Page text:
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Friday, June 29, 2012

Big Ride - Day8

This actually figures into the story in a bit...

Blast the door, kid!...

There's an apocryphal story about St. Francis of Assisi that played in my head after we eventually headed out this morning: Francis, after traveling all night in a really bad storm, cold and drenched, reached the home of fellow friars and knocked on the door to gain entry and shelter. One of the friars, irate to be awakened at such a late hour and not knowing it was Francis, replied from an upstairs window something like "its late you fool, come back in the morning". Francis, feeling even colder and wetter, banged on the door again, announced who he was, and again asked for entry from the storm. The other friar, still sleepy and more irate than before, chided him for wakening him, and again told him to come back in the morning when both the hour and weather were better. Francis remarks that as little patience as he felt with that friar at that moment (which wasn't much) was probably all the real patience he ever really possessed, and vowed to work harder at being more patient and forgiving.

Me? I'd have forced entry and dragged the irate bastard out into the cold wet street.

And so begins our morning leaving fair Quebec City for Vermont.

I briefly mentioned the odd payment machine when we placed our bikes in the underground garage when reaching Quebec, and there they've stayed the past 2 nights. It allowed entry only upon swiping a credit card - no other payment was allowed, and it wouldn't let me swipe my card twice (for Dad, who didn't have his card out at the time). Fine, I just happened to have both my debit and credit cards available, so having swiped my debit to get me in, I swiped my credit card to get Dad in. Bro was on his own.
Now, 2 days later, we had to repeat the sequence to get out, the machine supposedly knowing who was whom, and allowing egress after the proper card being swiped. Instead of just an arm, like at the entry, the exit was blocked by a solid garage door, that would assumedly raise upon a successful swipe of the card. Now, with motorcycles and their low steel content, its always a bit of russian roulette to see if the exit sensors will read you long enough to let you get out completely. Any motorcyclist attempting to get in and out of a parking garage has had an arm or door close on them prematurely, or fail to open altogether. This was on all our minds, I'm sure, as we queued up tightly to get out.
Star Wars IV, Vader trapped behind the closing blast door...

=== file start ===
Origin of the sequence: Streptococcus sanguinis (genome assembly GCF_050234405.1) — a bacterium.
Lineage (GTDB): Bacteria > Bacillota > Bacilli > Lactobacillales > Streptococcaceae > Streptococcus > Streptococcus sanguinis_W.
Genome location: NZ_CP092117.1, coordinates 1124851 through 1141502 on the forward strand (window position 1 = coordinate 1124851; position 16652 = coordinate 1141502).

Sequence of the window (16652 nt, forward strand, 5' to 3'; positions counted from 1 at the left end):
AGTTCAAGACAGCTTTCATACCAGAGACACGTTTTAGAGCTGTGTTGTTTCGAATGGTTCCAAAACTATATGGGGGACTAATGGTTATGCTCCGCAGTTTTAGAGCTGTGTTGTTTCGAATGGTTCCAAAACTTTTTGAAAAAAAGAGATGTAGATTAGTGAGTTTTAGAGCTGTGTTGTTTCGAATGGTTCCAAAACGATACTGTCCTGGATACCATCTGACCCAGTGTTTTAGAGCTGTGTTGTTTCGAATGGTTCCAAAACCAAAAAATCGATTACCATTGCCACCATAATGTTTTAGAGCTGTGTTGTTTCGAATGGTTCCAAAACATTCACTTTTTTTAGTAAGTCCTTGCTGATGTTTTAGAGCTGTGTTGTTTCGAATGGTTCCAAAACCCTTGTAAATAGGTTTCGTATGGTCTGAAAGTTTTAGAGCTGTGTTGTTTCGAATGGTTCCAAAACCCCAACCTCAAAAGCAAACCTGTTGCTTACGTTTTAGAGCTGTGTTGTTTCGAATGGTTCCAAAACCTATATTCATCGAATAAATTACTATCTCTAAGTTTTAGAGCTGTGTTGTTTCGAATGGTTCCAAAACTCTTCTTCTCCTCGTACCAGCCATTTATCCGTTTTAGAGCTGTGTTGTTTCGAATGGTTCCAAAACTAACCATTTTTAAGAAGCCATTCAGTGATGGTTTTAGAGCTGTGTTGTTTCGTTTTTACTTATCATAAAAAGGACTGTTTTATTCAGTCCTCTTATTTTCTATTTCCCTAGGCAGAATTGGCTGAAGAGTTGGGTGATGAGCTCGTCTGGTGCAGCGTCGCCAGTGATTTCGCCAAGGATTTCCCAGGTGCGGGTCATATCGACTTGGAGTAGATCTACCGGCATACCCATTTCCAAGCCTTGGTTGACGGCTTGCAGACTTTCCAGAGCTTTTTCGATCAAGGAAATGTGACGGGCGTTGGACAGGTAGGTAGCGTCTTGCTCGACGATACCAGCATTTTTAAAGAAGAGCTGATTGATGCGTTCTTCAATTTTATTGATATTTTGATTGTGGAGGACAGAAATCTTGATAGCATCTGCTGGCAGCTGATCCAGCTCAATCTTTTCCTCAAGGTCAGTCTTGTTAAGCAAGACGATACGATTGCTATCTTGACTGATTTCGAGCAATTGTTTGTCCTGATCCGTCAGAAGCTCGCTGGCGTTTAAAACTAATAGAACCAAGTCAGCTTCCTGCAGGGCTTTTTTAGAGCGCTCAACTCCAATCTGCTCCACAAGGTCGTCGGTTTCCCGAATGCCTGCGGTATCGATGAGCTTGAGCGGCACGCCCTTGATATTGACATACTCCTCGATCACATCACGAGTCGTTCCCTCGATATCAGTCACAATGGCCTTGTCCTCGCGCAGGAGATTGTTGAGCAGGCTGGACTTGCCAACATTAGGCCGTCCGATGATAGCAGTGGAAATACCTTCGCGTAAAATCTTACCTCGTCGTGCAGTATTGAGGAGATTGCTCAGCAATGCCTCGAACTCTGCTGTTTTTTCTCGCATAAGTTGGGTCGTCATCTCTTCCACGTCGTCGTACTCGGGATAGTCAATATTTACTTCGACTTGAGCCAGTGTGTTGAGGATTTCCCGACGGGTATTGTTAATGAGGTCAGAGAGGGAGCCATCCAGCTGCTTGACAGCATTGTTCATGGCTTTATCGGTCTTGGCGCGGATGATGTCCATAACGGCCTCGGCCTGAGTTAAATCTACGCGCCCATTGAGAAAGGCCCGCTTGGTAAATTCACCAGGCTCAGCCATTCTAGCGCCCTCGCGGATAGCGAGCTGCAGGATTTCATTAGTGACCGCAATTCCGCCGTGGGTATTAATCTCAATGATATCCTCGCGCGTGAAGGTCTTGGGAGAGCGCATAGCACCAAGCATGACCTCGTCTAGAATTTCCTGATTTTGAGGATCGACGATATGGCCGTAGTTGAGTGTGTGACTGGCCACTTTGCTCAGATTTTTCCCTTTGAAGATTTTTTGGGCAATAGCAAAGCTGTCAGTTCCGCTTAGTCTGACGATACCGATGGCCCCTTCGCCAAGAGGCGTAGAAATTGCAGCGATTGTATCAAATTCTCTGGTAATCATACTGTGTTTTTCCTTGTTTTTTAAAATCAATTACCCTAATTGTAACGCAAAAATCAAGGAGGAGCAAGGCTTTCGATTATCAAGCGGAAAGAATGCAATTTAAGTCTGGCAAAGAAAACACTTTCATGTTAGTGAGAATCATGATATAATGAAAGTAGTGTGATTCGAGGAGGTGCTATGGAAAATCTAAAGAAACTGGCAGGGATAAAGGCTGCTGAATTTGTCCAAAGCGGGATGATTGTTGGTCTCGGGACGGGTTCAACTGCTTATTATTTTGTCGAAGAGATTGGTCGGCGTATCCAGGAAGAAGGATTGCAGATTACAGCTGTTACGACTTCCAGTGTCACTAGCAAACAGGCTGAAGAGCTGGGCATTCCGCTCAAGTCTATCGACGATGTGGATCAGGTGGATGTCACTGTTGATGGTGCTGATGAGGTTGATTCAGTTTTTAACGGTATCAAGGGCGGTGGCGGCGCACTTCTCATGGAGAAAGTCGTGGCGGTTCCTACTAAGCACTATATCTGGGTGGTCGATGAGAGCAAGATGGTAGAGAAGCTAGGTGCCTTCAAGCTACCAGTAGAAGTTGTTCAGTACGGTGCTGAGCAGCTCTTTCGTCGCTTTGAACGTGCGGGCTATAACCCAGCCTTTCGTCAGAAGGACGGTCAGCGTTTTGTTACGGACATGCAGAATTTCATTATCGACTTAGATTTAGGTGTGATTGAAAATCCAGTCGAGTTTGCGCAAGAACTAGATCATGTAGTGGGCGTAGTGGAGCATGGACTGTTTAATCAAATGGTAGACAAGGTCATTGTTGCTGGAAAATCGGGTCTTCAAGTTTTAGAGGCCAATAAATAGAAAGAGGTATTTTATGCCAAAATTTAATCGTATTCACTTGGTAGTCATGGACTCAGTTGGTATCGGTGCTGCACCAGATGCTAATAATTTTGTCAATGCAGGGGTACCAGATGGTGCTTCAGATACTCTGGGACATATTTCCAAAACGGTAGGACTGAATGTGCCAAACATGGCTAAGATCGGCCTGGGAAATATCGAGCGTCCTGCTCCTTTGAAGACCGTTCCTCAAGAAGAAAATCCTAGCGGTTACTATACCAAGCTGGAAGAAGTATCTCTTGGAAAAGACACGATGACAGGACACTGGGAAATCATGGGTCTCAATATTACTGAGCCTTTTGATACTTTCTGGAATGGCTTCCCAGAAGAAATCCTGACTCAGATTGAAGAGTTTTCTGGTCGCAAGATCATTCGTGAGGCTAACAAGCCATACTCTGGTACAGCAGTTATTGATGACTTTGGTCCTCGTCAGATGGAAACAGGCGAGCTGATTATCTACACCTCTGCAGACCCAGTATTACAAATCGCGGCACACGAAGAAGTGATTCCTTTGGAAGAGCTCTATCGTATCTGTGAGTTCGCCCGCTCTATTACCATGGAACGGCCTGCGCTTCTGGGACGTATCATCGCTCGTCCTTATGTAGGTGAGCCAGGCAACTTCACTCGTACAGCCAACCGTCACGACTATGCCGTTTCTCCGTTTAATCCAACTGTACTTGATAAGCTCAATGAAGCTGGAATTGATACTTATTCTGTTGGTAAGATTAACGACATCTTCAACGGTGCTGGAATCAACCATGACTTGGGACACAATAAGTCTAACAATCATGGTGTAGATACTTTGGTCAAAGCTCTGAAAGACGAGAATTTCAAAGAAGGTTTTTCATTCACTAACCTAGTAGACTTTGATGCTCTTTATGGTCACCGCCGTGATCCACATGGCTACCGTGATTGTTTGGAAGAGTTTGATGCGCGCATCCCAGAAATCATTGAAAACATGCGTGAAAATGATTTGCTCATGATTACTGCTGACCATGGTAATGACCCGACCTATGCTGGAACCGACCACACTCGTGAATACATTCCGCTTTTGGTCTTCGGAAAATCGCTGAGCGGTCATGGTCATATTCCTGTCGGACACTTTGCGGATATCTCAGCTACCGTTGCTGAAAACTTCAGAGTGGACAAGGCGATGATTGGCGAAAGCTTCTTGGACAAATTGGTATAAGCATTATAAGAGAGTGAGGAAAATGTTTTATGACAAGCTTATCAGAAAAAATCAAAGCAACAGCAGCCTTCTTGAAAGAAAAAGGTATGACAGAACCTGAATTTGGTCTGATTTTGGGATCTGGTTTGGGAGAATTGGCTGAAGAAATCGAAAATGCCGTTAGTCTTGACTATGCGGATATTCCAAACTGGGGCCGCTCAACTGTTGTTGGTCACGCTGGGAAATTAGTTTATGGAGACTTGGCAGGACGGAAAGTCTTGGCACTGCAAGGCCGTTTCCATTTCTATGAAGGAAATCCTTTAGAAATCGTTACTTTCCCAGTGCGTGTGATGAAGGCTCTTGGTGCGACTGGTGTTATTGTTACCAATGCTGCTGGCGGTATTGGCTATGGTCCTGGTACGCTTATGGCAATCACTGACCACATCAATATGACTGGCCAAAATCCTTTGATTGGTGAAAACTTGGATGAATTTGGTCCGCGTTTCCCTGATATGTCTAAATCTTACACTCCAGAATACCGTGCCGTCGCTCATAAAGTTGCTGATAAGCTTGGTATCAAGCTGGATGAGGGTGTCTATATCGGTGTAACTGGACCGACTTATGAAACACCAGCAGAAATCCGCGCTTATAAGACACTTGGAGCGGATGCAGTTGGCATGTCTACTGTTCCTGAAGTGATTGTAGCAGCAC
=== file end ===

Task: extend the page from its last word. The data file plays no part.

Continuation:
Still having both cards on me, I swiped my debit card. The infernal machine read my card, dinged me the $20 fee for 2 nights parking ($10 a night, no maximum - meaning that if you stayed for a year, you'd be paying $10 x 365, or $3,650), the really solid door than raised, much like the blast doors from the Death Star in the first Star Wars, and let me out.
Intending to then walk back and swipe Dad out with the other card, not thinking how soon that door might be closing, I was surprised by Dad just blasting out of there. I mean, he saw daylight when I exited and he just took it, to hell with paying the machine.
Surprised by this move, while also thinking it was a good one, I continued to walk back inside to pay for Dad somehow. And the door held open just till I was able to get back in, there being no obvious pedestrian entrance on this side of the garage (which was underground by the way, so this exit was also  a bit of a steep ramp exiting the garage and up to street level). When the door closed behind me, I was reminded how dark, hot and stifling the garage had been. No worries, Bro was still queued up and waiting, probably trying to figure out what the heck just happened. I waited to try to pay for Dad as Bro swiped his way out. The pay machine locked on his card payment till the blast door closed again and cleared the machine for the next transaction, leaving me in the dark bathed in the soft glow of its display screen. Then the display and all the lights on the pay machine went completely dark. What the...?
Seems the machine (which I'll now call Hal) only comes on when it senses an approaching vehicle wanting to exit. As much as I stomped around, waved my arms, and wandered around looking for some sensor to trigger, I was left panting in the hot darkness, in full gear and helmet, unable to pay or get out, leaving Dad, Bro and my pilotless bike out in the street above.
Now, the infernal machine named Hal, that I was about to try to destroy, was attached to a little guard booth, which was kinda dark and seemingly unoccupied during all of this, until I spied a bookbag in a chair and figured some worker must be around here somewhere. So I found and pressed the "presser pour assistance"button. A lot. To no avail. Then comes a car wanting to exit - great, I'll see if I can get them to pull forward just enough to trigger Hal, I'll pay, run out when the door opens and ask the driver to wait till it all resets till they try exiting. I actually tried explaining this twice with 2 drivers, neither one of them wanting to try following the instructions of an english speaking, helmeted person dressed like a crossing guard. They just made quizzical faces, shrugged, and exited. When the second car exited, it was my chance to screw it all and escape, and I started heading for the door, still helmeted and just about made it there, when the blast door closed, trapping me inside again. Bro' said later it looked just like the scene from the 1977 Star Wars, after Vader kills Kenobi and Luke shoots the blast door controls, causing them to close on Vader as he's turned and striding toward Luke and Han Solo.
Just when Bro starts talking at me through the door with an idea to get out, a man does appear in the booth to answer the bell, which has been ringing constantly for like over 10 minutes now. I made the mistake of starting with "bonjour, assistance si vous plait..." so he launches into french about needing to go get my car first in order to pay to get out etc, while Bro is trying to talk to me loudly thru the blast door. I then, very impatiently, tell everyone to just shut up!